Anti-Acid Meds Lower Strength of Systemic Sclerosis Drug

Randy Dotinga

October 10, 2023


Anti-acid drugs used by patients with systemic sclerosis reduce the bioavailability of mycophenolate mofetil (MMF).


  • Researchers conducted an open-label, pragmatic crossover study of 20 patients (all female) with systemic sclerosis at a single center who were on a stable MMF dose (1.5-2 g/day) for the last 3 months or more.

  • Participants sequentially took MMF alone for 1 month, then with the H2 receptor blocker (HRB) ranitidine 300 mg/day in the second month, then with the proton pump inhibitor (PPI) esomeprazole 40 mg/day in the third month.

  • Researchers measured the bioavailability of MMF in the patients during treatment with ranitidine or esomeprazole and the impact of the drugs on the total GI score of the UCLA Scleroderma Clinical Trial Consortium Gastrointestinal Tract 2.0 instrument.

  • Patients were excluded if they were receiving co-prescription of cholestyramine, magnesium- or aluminum-containing antacids, and rifampicin; taking prednisolone-equivalent dose > 5 mg/day; taking MMF plus a PPI or an HRB at baseline; living with chronic kidney disease with a glomerular filtration rate < 30 mL/min; positive for HIV, HCV, or HBV; or living with end-stage lung disease or gastroduodenal ulcers.


  • Mean estimated 12-hour area under curve levels of mycophenolic acid dropped by 32.7% (mean difference = 22.28 μg h mL–1) when patients added esomeprazole, and they dipped by 21.97% (mean difference = 14.93 μg h mL–1) when they added ranitidine vs MMF alone.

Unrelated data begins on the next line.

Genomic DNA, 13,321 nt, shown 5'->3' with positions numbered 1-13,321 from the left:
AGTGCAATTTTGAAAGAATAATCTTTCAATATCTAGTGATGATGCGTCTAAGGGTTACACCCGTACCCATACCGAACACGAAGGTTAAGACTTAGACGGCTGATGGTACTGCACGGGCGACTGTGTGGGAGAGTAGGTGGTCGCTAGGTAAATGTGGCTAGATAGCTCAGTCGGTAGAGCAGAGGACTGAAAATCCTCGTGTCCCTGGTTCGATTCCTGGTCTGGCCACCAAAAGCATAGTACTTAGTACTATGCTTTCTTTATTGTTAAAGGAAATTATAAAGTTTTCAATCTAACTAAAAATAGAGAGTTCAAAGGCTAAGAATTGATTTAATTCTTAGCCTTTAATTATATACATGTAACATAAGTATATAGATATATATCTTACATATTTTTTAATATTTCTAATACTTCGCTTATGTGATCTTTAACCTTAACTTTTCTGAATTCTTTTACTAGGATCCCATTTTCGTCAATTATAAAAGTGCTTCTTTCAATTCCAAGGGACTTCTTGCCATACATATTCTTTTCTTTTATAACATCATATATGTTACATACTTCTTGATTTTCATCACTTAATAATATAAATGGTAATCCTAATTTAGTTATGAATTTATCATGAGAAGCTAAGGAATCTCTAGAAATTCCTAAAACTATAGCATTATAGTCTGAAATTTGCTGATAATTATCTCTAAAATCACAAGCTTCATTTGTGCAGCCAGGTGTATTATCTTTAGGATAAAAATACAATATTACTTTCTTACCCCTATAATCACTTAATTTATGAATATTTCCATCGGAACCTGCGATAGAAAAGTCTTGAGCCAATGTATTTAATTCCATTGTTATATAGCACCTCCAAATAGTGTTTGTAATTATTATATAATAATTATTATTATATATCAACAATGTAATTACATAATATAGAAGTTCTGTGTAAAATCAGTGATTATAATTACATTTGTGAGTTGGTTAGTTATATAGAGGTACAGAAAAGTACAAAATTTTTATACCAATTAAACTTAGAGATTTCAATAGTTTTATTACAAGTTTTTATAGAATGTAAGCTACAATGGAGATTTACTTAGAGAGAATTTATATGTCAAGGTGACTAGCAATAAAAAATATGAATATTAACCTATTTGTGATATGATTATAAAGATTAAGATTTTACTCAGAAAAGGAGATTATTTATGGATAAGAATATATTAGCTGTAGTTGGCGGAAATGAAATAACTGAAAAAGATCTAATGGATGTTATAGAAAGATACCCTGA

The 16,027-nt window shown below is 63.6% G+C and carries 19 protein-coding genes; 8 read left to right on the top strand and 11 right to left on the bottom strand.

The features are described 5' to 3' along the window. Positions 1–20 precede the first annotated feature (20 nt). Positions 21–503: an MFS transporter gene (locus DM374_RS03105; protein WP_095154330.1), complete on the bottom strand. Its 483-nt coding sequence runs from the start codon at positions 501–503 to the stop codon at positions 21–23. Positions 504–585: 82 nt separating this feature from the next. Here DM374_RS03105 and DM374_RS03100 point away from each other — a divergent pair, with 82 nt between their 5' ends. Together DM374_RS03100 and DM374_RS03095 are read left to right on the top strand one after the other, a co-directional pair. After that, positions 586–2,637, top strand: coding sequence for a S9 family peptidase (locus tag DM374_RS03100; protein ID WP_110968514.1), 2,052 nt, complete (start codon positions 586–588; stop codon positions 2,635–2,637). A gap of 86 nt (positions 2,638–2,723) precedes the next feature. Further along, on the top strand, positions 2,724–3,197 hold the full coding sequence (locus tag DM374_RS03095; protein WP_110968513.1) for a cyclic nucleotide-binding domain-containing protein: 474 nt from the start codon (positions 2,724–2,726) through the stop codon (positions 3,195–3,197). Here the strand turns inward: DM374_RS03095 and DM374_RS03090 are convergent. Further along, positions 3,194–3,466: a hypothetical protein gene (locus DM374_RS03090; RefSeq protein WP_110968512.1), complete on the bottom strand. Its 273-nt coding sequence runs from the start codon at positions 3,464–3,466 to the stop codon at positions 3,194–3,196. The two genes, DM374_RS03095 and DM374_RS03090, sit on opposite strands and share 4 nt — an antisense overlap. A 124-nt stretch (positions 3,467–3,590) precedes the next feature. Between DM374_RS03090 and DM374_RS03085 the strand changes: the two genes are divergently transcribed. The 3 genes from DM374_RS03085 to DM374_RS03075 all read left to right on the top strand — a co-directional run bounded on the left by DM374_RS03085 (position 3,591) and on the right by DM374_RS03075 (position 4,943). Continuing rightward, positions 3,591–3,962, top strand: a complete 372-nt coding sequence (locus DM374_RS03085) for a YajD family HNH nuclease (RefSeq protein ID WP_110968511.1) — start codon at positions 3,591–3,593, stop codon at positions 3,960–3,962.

• The pharmacokinetic parameter T-max did not differ significantly between MMF alone vs MMF plus ranitidine but was significantly different with esomeprazole. C-max significantly declined with administration of ranitidine or esomeprazole vs MMF alone.

  • Total GI scores dipped when patients added esomeprazole or ranitidine.


In patients with significant gastroesophageal reflux disease symptoms who need to take MMF, management options may include monitoring MMF drug levels, switching to enteric-coated mycophenolate sodium, and spacing doses with anti-acid drugs.


Glaxon Alex, MD, and colleagues from the Center for Arthritis and Rheumatism Excellence in Kochi, India, conducted the study, which was published online September 28 in Seminars in Arthritis & Rheumatism.


The sample size is small, and the optimum dose of MMF is unknown.


The study had no outside funding. The authors report no relevant financial relationships.  

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